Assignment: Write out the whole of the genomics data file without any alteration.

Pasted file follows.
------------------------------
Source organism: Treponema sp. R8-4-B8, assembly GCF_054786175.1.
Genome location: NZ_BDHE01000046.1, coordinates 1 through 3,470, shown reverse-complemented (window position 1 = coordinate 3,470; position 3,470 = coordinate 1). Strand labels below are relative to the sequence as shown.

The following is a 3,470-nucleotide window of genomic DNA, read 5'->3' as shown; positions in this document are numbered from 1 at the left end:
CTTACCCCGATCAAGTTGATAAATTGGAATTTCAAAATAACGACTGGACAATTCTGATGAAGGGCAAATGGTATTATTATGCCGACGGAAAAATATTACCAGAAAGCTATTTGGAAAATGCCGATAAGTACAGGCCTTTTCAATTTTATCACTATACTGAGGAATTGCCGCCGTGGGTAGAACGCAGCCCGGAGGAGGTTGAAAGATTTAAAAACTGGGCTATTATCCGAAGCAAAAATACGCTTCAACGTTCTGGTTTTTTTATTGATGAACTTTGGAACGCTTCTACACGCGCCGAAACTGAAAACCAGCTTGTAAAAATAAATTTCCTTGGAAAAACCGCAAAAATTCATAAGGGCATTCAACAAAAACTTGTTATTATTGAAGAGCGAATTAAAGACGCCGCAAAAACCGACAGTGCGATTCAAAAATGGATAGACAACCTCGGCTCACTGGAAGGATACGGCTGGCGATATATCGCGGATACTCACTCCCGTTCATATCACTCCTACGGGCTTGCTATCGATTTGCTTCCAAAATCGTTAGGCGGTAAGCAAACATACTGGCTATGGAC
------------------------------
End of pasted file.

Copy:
Source organism: Treponema sp. R8-4-B8, assembly GCF_054786175.1.
Genome location: NZ_BDHE01000046.1, coordinates 1 through 3,470, shown reverse-complemented (window position 1 = coordinate 3,470; position 3,470 = coordinate 1). Strand labels below are relative to the sequence as shown.

The following is a 3,470-nucleotide window of genomic DNA, read 5'->3' as shown; positions in this document are numbered from 1 at the left end:
CTTACCCCGATCAAGTTGATAAATTGGAATTTCAAAATAACGACTGGACAATTCTGATGAAGGGCAAATGGTATTATTATGCCGACGGAAAAATATTACCAGAAAGCTATTTGGAAAATGCCGATAAGTACAGGCCTTTTCAATTTTATCACTATACTGAGGAATTGCCGCCGTGGGTAGAACGCAGCCCGGAGGAGGTTGAAAGATTTAAAAACTGGGCTATTATCCGAAGCAAAAATACGCTTCAACGTTCTGGTTTTTTTATTGATGAACTTTGGAACGCTTCTACACGCGCCGAAACTGAAAACCAGCTTGTAAAAATAAATTTCCTTGGAAAAACCGCAAAAATTCATAAGGGCATTCAACAAAAACTTGTTATTATTGAAGAGCGAATTAAAGACGCCGCAAAAACCGACAGTGCGATTCAAAAATGGATAGACAACCTCGGCTCACTGGAAGGATACGGCTGGCGATATATCGCGGATACTCACTCCCGTTCATATCACTCCTACGGGCTTGCTATCGATTTGCTTCCAAAATCGTTAGGCGGTAAGCAAACATACTGGCTATGGAC